Fascinated by new theories of Soviet montage and psychoanalysis, and enamored of movies by G. W. Pabst and Jean Epstein and Sergei Eisenstein, these poets, theorists, and artists [of the Pool group] would collaborate on what would become perhaps the most exhilarating silent experiment of the new sound era: the thematically and formally radical 1930 film Borderline.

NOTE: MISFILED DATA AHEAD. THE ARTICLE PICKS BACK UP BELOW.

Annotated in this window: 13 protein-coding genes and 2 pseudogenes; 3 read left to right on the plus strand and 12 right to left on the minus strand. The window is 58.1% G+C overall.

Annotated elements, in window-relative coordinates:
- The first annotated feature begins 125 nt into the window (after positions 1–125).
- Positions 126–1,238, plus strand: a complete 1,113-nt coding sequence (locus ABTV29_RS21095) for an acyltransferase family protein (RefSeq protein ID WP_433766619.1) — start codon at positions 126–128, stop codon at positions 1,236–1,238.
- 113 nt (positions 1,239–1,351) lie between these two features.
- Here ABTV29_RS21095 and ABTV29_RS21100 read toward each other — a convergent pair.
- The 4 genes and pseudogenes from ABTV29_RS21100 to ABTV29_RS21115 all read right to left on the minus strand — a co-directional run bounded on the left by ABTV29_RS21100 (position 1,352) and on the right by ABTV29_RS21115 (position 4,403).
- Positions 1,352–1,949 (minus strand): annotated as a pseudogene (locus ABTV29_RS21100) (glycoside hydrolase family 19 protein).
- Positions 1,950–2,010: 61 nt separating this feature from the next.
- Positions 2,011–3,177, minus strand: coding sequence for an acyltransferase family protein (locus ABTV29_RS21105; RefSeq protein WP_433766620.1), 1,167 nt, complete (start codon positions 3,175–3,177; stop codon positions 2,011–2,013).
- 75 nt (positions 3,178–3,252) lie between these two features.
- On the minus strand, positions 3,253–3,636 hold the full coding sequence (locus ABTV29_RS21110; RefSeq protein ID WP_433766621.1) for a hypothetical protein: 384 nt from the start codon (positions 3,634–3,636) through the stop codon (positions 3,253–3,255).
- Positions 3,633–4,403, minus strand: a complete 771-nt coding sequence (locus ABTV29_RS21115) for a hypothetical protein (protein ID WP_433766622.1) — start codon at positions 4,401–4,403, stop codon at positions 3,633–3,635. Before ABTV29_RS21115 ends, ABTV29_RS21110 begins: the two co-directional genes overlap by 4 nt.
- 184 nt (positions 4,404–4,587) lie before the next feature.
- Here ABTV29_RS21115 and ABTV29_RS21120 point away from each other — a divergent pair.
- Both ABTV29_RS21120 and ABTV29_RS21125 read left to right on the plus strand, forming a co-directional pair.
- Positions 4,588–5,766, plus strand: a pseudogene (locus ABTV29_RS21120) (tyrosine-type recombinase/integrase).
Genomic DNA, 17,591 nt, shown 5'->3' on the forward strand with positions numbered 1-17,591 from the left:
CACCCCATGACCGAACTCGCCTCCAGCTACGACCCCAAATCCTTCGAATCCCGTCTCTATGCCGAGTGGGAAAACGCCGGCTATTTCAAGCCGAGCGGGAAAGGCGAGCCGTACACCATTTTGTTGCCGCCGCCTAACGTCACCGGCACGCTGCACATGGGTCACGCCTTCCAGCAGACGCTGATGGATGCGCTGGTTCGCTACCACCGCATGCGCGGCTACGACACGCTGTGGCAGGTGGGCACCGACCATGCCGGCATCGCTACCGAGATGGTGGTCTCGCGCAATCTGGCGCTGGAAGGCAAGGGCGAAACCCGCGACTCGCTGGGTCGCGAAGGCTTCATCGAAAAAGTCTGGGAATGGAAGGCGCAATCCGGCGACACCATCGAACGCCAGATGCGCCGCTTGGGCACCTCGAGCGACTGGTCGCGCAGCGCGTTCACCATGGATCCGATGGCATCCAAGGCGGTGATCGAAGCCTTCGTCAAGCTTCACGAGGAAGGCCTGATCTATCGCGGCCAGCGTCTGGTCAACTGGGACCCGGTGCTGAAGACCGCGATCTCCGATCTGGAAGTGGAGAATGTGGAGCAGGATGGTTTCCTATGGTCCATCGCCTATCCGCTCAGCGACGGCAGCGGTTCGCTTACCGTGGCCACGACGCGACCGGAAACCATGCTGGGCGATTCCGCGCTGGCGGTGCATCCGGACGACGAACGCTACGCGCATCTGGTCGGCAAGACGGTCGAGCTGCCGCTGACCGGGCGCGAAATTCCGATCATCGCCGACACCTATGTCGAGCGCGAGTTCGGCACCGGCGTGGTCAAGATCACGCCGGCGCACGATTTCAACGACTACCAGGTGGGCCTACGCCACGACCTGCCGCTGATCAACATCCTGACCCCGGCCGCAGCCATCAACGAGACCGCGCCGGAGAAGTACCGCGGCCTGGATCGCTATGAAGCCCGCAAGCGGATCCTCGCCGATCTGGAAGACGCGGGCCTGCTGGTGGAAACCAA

Modernist in form and in plot, Borderline does not transcend the racial context in which it was conceived. It is perhaps hopeless to expect it to. However, the film is useful in the possibilities it hints at, and the coalitions it points towards. The queer atmosphere in the café is transient, but its power is lasting.